The Social Assistance Program recipients with a temporary limited health capacity benefit from a monthly payment of $828. The Ministry also proposes a social solidarity benefit of up to $1,088 for those who have a permanent limited capacity that prevents them from maintaining employment.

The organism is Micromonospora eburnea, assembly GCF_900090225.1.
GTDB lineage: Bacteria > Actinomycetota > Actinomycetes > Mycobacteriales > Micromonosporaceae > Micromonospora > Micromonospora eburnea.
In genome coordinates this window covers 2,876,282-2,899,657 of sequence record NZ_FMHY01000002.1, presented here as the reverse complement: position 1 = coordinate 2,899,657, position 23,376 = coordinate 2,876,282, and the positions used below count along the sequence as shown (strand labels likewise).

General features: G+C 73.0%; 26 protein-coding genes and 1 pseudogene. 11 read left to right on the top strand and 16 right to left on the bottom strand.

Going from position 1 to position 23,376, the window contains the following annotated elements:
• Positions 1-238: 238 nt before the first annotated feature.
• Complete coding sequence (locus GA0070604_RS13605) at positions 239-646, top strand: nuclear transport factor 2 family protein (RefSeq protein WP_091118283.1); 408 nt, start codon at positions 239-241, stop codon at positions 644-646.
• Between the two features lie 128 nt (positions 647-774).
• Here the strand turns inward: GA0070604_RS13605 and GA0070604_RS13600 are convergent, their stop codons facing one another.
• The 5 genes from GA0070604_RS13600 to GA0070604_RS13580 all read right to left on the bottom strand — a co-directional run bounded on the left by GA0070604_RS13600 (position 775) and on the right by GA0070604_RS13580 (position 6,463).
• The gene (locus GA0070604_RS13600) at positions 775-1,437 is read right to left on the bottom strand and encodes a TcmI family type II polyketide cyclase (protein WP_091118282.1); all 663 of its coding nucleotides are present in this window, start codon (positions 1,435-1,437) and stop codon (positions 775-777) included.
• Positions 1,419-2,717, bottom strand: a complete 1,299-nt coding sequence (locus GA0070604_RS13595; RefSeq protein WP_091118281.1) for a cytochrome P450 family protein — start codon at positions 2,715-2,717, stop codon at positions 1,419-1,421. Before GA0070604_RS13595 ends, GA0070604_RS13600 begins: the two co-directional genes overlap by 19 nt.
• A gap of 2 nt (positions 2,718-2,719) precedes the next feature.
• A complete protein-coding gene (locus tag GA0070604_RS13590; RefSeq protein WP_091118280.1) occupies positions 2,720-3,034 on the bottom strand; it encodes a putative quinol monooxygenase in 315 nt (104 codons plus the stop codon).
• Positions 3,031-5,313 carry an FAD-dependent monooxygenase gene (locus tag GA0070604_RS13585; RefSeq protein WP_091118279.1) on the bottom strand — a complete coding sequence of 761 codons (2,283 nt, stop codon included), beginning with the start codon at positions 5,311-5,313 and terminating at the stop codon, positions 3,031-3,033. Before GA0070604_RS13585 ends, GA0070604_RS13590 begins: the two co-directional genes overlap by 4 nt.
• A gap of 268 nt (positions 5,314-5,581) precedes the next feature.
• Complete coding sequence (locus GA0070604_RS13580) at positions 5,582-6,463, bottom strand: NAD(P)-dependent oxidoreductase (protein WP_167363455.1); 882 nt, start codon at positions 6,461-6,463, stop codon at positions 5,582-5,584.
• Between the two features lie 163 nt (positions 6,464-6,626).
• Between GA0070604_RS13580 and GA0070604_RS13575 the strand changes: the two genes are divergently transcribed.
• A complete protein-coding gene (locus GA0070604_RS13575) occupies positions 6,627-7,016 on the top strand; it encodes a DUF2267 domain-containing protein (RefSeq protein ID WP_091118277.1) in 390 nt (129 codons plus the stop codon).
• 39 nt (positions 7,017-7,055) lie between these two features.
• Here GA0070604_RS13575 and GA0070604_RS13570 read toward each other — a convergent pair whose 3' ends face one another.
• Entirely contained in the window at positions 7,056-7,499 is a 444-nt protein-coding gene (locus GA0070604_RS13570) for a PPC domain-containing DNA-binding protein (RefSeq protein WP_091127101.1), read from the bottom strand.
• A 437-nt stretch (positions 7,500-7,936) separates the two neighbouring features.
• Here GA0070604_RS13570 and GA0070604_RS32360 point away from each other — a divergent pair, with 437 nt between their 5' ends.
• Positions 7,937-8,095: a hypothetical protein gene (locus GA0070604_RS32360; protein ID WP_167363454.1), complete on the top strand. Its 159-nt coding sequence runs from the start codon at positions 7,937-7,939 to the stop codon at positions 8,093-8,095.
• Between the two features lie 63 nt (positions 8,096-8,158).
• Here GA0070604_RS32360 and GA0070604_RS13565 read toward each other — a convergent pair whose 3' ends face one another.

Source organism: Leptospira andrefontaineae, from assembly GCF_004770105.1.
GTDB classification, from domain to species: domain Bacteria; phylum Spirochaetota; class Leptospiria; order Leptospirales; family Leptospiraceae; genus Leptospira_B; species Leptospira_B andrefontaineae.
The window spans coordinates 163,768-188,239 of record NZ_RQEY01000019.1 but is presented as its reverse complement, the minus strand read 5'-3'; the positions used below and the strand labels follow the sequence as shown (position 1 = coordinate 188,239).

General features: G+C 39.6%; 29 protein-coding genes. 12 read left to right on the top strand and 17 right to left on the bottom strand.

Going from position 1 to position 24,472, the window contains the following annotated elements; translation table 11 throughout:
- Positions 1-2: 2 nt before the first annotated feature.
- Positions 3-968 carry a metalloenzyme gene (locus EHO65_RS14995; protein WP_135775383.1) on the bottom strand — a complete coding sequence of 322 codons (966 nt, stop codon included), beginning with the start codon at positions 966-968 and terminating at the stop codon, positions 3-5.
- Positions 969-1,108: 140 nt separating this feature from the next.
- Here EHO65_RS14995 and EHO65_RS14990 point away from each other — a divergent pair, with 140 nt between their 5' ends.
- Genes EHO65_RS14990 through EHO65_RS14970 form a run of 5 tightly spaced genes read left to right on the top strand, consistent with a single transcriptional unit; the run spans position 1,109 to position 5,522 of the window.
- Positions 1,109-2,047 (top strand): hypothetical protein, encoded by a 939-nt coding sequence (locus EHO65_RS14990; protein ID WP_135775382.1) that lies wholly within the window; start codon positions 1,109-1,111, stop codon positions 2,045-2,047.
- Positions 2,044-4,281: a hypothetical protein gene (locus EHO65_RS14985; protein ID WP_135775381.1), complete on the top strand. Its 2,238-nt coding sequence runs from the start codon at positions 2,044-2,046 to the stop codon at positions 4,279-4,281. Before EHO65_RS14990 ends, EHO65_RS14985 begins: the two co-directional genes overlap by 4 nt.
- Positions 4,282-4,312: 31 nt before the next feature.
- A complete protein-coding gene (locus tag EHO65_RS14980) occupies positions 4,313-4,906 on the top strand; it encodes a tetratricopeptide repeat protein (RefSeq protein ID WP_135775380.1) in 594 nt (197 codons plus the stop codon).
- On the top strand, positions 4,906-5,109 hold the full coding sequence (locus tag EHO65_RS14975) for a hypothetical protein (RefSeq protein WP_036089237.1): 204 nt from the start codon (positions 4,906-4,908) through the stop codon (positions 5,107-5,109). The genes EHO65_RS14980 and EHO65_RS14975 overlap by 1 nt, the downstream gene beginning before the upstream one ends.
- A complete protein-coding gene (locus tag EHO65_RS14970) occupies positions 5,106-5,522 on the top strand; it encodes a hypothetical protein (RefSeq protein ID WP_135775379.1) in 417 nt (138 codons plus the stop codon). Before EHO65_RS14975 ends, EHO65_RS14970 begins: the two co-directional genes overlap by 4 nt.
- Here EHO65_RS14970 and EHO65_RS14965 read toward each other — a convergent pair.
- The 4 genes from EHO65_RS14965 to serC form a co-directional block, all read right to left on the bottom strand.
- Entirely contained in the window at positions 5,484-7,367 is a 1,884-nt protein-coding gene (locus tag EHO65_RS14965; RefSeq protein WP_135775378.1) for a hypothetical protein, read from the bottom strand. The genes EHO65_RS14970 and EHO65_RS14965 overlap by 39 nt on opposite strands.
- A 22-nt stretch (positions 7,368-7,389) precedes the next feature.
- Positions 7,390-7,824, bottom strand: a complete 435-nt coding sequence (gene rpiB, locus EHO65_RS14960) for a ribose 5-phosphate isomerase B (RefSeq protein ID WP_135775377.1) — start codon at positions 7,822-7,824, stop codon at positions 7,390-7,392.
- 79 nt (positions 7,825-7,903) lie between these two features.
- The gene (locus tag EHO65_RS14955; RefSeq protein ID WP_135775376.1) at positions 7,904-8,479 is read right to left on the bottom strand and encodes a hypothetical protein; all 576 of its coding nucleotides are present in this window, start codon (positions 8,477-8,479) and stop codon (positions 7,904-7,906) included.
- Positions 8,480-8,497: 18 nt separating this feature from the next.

We aim to analyze the determinants of the transition between these two programs, and to find out if it is driven by an economic rationality or by functional limitations. We notice that this shift depends mostly on the recipients’ health condition, especially on their age. Furthermore, these recipients seem to choose to protect their professional integration over the financial assistance provided by the Ministry. We therefore consider that a marginal increase of the employment-assistance allowance reduces by a 1.5 percentage point the probability of transferring to the Social Solidarity Program.